Can We Use BOOLEAN Data Type in SQL?


Heather Bennett

When working with SQL databases, one of the most common data types used is the BOOLEAN data type. In this article, we will explore the concept of BOOLEAN in SQL and discuss how it can be used effectively in database management.

Understanding BOOLEAN Data Type

In SQL, the BOOLEAN data type represents a logical value that can be either true or false. It is commonly used to store binary values or to represent conditions in SQL queries.

Creating a Table with BOOLEAN Columns

To use the BOOLEAN data type in SQL, we need to create a table with columns of this type. Let’s consider an example where we want to create a table to store information about books in a library. We might have columns such as “title,” “author,” and “available” to indicate whether a book is available for borrowing.

To create this table, we can use the following SQL statement:

    title VARCHAR(100),
    author VARCHAR(100),
    available BOOLEAN

The “available” column has been defined as a BOOLEAN data type, which means it can only hold true or false values.

Inserting Data into BOOLEAN Columns

Once we have created our table with BOOLEAN columns, we can insert data into these columns using INSERT statements. For example:

INSERT INTO books (title, author, available)
VALUES ('The Great Gatsby', 'F. Scott Fitzgerald', true);

INSERT INTO books (title, author, available)
VALUES ('To Kill a Mockingbird', 'Harper Lee', false);

In the above code snippet, we are inserting two rows into our “books” table. The first row has the book title ‘The Great Gatsby’ written by ‘F.

Scott Fitzgerald’ and is marked as available (true). The second row represents the book ‘To Kill a Mockingbird’ written by ‘Harper Lee’ and is marked as not available (false).

Using BOOLEAN in SQL Queries

BOOLEAN data types are incredibly useful when it comes to writing SQL queries that involve conditions or filtering based on logical values. Let’s take a look at a few examples:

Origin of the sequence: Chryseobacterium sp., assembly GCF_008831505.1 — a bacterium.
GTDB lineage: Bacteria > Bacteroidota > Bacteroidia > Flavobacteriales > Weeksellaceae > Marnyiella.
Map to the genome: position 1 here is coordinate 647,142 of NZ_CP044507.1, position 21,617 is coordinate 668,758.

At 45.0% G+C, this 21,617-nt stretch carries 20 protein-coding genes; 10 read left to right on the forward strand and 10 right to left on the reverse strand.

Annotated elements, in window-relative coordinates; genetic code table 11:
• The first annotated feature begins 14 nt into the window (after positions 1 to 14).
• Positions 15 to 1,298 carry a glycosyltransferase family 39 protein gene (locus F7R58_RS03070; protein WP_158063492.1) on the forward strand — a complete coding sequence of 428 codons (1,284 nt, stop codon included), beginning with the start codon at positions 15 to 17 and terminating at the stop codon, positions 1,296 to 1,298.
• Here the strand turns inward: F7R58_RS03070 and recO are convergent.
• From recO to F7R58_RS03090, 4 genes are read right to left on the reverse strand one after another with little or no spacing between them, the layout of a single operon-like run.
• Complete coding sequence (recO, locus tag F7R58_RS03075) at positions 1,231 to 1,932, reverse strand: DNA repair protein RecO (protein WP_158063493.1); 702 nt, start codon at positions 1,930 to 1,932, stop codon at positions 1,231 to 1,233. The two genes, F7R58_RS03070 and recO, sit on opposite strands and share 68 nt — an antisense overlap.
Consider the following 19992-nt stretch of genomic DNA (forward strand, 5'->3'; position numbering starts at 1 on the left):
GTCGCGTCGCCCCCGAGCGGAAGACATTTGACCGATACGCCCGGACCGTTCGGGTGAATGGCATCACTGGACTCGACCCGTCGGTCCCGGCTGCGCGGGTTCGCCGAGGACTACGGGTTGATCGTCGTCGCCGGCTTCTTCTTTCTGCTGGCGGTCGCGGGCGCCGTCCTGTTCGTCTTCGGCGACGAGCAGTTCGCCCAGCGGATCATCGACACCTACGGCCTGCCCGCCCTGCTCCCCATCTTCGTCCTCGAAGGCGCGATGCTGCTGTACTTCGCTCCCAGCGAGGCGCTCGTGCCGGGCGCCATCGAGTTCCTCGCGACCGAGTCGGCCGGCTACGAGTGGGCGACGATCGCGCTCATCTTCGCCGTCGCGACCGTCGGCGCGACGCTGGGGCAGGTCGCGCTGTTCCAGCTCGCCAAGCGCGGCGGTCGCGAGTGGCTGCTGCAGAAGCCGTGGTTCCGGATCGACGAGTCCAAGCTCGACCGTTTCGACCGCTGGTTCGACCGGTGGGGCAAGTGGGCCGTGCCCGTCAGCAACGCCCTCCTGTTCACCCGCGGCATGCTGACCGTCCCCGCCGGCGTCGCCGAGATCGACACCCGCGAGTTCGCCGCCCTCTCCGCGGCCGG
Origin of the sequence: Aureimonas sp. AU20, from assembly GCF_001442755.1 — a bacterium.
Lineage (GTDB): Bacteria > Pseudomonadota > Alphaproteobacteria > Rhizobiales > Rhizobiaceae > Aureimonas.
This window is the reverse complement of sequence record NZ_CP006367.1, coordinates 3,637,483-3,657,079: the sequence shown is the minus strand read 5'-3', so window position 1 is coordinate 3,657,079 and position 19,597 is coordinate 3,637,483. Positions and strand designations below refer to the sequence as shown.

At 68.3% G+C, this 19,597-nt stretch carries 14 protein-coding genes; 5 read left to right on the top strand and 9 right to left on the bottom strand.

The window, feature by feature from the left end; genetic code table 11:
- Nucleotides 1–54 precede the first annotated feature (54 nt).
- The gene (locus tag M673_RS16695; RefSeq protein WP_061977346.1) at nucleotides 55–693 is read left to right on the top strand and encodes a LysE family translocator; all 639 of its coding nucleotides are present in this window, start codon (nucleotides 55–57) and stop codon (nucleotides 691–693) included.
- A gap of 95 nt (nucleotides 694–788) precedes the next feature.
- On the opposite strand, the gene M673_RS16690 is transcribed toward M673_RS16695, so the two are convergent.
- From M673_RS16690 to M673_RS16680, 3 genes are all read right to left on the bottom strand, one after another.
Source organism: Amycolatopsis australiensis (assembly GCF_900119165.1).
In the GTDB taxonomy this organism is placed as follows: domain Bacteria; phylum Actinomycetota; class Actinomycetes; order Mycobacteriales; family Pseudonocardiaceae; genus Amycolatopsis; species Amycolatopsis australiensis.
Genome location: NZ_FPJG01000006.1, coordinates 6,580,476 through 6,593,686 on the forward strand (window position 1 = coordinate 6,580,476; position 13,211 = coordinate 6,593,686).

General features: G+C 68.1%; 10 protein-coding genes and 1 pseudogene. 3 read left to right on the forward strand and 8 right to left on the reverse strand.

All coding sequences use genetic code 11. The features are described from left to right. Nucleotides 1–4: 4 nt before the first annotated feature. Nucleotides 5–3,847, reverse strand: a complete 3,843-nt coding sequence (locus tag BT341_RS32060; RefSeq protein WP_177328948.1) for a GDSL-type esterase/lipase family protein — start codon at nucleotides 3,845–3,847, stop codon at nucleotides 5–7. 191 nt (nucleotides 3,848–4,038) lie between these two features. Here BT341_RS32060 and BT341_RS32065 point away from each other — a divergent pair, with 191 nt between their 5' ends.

• Example 1: Retrieve all books that are currently available:
  • SELECT * FROM books WHERE available = true;
  • Example 2: Retrieve all books that are not available:
  • SELECT * FROM books WHERE available = false;
  • Example 3: Update the availability of a book:
  • UPDATE books SET available = true WHERE title = 'The Great Gatsby';

In Example 1 and Example 2, we use the BOOLEAN column “available” to filter the results based on whether the book is currently available or not. In Example 3, we update the availability of a specific book by setting its “available” value to true.


The BOOLEAN data type in SQL provides an efficient way to handle logical values and conditions in database management. It allows us to store and manipulate binary data effectively, making it an essential tool for SQL developers.

In this article, we discussed how to create tables with BOOLEAN columns, insert data into these columns, and use BOOLEAN values in SQL queries. By leveraging the power of BOOLEAN data types, you can enhance the functionality of your SQL databases and improve your query capabilities.

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